Does someone defrauded into not selling (“holding”) an asset have a claim against the fraudster? Intuitively, one might think “of course!” if not for the fraud, the holder would have sold the asset and made a profit. Why should someone else’s bad acts prevent the asset owner from recovering her would-be profits? Recent New York state court decisions, however, confirmed the answer in New York is a flat “no,” at least where the asset holder is seeking to recover lost profits. What happens if a holder is not seeking lost profits, but instead to recover for a complete loss of investment? The question remains unsettled in New York.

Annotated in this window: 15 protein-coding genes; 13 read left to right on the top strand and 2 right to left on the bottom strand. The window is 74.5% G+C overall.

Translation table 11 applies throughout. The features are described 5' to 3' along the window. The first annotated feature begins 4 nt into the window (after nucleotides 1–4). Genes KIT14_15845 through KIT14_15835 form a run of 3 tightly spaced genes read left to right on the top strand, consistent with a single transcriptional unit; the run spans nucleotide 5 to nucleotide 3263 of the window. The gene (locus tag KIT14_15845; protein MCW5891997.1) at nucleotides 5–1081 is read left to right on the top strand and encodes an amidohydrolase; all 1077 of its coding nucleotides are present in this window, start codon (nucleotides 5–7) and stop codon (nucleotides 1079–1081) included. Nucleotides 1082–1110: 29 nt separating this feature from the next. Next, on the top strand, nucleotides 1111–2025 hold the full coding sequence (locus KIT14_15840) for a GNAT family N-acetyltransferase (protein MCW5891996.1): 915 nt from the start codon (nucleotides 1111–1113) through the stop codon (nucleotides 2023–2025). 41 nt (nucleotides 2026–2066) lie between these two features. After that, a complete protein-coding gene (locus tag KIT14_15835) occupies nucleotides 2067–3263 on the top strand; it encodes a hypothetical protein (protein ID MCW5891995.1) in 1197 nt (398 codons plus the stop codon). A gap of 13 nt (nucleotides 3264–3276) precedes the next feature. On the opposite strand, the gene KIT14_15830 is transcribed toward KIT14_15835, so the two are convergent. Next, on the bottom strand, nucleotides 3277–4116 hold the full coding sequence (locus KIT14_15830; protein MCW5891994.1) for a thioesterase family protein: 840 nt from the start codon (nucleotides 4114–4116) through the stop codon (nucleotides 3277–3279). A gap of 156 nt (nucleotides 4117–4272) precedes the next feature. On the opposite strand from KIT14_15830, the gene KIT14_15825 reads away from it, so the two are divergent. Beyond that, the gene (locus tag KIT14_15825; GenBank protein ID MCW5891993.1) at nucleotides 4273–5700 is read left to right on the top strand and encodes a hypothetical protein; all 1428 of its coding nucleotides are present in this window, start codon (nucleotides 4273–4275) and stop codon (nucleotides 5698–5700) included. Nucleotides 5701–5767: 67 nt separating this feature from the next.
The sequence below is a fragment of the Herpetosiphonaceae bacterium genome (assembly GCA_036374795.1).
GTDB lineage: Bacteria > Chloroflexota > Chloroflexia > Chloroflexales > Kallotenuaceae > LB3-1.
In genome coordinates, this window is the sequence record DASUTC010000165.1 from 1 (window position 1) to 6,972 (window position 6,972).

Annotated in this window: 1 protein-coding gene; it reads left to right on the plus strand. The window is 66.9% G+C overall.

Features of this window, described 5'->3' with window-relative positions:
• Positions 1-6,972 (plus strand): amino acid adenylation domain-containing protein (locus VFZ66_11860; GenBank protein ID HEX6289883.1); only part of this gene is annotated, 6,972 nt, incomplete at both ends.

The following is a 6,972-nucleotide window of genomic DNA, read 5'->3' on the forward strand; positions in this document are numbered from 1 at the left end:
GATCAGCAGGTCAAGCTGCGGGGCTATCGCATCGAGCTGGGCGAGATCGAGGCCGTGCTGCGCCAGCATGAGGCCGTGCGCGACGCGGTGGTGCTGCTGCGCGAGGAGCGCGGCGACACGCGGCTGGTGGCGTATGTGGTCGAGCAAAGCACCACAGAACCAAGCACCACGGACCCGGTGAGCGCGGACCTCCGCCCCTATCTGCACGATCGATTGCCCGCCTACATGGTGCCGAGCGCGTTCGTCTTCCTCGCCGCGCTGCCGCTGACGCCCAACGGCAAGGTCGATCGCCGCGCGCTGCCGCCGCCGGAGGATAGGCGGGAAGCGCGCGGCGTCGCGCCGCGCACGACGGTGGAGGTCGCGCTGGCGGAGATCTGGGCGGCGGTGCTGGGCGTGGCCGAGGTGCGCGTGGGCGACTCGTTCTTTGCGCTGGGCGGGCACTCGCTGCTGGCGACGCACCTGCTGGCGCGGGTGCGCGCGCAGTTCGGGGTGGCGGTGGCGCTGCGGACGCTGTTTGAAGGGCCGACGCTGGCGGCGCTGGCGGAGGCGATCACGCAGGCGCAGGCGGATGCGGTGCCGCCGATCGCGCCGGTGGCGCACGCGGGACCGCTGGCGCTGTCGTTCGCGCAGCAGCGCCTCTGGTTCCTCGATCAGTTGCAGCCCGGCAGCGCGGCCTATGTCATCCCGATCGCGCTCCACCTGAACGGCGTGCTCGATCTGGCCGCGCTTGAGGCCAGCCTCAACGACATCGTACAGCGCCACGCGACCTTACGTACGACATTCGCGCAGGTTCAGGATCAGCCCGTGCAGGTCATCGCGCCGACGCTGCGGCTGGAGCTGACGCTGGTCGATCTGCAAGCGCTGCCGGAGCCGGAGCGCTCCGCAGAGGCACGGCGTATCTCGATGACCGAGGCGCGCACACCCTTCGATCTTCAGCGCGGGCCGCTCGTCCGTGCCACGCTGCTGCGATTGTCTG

Defrauded holders are in a tough spot. The securities fraud section of the Securities and Exchange Act of 1934 and Rule 10b-5 promulgated by the U.S. Securities and Exchange Commission require a purchase or sale for a fraud claim and do not provide relief for an owner defrauded into holding. Aggrieved holders are left with potential common law (i.e. court created rather than statutory) fraud claims. Common law fraudulent inducement claims in New York are generally limited to “out of pocket” losses and require damages that are not speculative. In Starr Found. v. Am. Int’l Grp., Inc., 76 A.D.3d 25, 901 N.Y.S.2d 246 (1st Dep’t 2010), the First Department, the appellate court covering Manhattan and the Bronx, confirmed that a defrauded holder may not recover for potential lost profits. In Starr, plaintiff-charity alleged defendant AIG fraudulently misrepresented the degree of risk attached to AIG’s credit default swap portfolio, which induced plaintiff to hold and not sell its publicly traded AIG shares. Months later, AIG publicly reported billions of dollars of losses caused by its credit default swap portfolio and its share price plummeted. Plaintiff sought to recover the loss in value of its shares from Summer 2007 – when it claims it would have sold the shares – to early 2008 after AIG reported its losses. The First Department dismissed the claim as violative of New York’s “out-of-pocket” rule – a plaintiff is only entitled to recover what it actually lost because of the fraud, not what it might have gained. The court held holder claims seeking lost profits are impermissible because they require an untenable degree of speculation, including (1) whether the holder would have sold absent the fraud; (2) when the sale would have occurred; (3) the amount of shares the holder would have sold; and (4) the effect truthful disclosure would have had on the market price.